Natural Family Planning
The Natural Failure of Planning
Are modern forms of contraception naturally and morally wrong? Pope Paul VI and his Humanae Vitae declare that technological methods of birth control are immoral and should not be practiced by Catholics. However, as our modern society illustrates everyday, this opinion is inappropriate for not only the faithful of the Roman Catholic Church, but also for non-Catholics. According to Munich Archbishop Cardinal Julius Doepfner, “Contraception is not intrinsically evil” (The Politics of Sex and Religion). There is a fine line the Catholic church draws between “natural” methods of family planning and the “immoral” methods of modern technology. After close review of Catholic doctrines, it is clear that this line does not exist. The intentions behind the actions are what matters. Therefore the encyclical of Paul VI , while maintaining good intentions, cannot give Catholics and non-Catholics alike complete guidance in complete humanness when it comes to contraception.
The major problem for the married believers in the Catholic faith is that Human Vitae neglects their ability to make moral decisions. Paul VI claims that contraception limits a person’s human totality and integrity. However, the reality is that the Church is limiting this principle of human existence by assuming the common man is incapable of making the correct moral choice. For example Paul VI states , “…how wide and easy a road would thus be opened up towards conjugal infidelity and the general lowering of morality.” (Human Vitae 8). It is absurd to believe that all moral problems in our society can be attributed to the introduction of birth control methods. Man, in his complete integrity and totality, is capable of judging moral from immoral regardless of the technological devices he is surrounded by. If all parts of a human are in harmony, means of contraception cannot invade this person’s complete humanness.
Scientific research shows that almost all practicing Catholics today believe that modern means of contraception does not interfere with their beliefs and morals. According to one study, “Even among married Catholic women who attend church every week, less than 4% use church-approved family planning methods-about the same as the total population.” (Catholics for Contraception). This illustrates the fact that people of faith have made their own interpretations of God’s desires and find no difference between natural family planning and modern methods of contraception. Weekly patrons of the church know the moral teachings of the Church and the consequences, yet the facts show that all believers have not come to a consensus.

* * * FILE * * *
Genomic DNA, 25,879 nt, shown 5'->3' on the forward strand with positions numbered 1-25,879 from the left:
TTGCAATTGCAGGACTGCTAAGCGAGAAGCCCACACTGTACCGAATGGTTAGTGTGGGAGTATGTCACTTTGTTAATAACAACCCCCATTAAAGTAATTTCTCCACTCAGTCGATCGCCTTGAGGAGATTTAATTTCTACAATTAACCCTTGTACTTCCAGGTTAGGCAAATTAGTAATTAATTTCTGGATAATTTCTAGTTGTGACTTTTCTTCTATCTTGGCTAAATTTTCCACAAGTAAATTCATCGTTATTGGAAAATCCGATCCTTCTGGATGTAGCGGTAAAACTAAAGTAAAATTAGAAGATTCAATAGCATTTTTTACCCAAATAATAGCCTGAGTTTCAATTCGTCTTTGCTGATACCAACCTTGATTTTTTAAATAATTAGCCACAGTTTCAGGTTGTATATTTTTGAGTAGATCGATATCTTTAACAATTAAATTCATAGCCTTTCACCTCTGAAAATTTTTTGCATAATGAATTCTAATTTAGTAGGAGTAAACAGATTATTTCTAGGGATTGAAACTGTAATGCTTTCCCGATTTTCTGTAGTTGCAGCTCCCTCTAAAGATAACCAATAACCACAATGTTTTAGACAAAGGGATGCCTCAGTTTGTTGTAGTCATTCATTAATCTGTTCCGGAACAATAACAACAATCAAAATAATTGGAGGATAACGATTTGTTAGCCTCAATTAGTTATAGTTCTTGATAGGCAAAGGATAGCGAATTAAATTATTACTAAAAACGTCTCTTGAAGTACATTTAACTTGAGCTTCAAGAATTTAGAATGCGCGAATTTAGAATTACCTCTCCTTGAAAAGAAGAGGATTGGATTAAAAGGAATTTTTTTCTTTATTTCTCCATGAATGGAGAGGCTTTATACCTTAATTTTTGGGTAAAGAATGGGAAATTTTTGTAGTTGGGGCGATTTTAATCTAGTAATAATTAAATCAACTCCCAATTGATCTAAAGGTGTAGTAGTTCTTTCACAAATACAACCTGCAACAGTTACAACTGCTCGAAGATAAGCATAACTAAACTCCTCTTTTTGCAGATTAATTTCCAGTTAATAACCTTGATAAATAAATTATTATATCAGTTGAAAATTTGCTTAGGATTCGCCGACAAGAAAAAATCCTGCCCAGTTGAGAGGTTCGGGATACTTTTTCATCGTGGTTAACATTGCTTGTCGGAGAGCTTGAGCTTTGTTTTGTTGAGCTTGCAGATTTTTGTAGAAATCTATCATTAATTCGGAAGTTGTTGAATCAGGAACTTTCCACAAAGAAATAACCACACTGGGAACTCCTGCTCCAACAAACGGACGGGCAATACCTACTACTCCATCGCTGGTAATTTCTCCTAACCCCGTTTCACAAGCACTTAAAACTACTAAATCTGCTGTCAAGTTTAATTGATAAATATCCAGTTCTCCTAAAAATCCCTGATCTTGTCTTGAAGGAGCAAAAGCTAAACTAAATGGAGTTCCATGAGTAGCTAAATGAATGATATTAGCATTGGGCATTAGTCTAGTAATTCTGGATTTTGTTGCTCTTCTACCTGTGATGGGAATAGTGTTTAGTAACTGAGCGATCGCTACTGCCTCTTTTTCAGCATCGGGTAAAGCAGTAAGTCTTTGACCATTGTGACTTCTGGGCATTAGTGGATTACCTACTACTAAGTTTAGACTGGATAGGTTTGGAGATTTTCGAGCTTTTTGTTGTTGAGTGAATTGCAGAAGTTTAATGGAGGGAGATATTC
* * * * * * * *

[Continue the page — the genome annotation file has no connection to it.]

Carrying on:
If Catholics do not follow the doctrines of the Church, then where do non-Catholics stand? The validity of Paul VI’s encyclical is questioned further when analyzed by Jewish and Protestant scholars. After all, Humanae Vitae is merely an interpretation of the will of God and full humanness, not strictly biblical. Contraception is never directly addressed in either the Old or New Testaments. As Paul VI states, “Of such laws the Church was not the author, nor consequently can she be their arbiter; she is only their depositary and their interpreter, without ever being able to declare to be licit that which is not so by reason of its intimate and unchangeable opposition to the true good of man.” (9) Therefore, the issue of contraception, as with many other moral problems, is clearly debatable. The Catholic Church makes interpretations based on solid biblical knowledge and strong morals, however it is not the only analysis. Many other religions find that a person can be completely human and completely moral and still use birth control. For example, the Christian Reformed Church once frowned upon contraception in the late 1930’s, but now they leave it in the hands of the individual. They claim that Christians must exercise “Christian liberty guided by an enlightened conscience, submit prayerfully to God’s Word and Spirit…” (CRC Doctrinal and Ethical Positions 22). This means that believers are free to make their own moral and ethical decisions based on how they feel God wishes them to act.
The largest problem faced by Catholics and non-Catholics in Paul VI’s encyclical is the illusion of a difference between natural family planning and modern contraceptives. The moral dilemma does not surround the method of birth control, but the mind set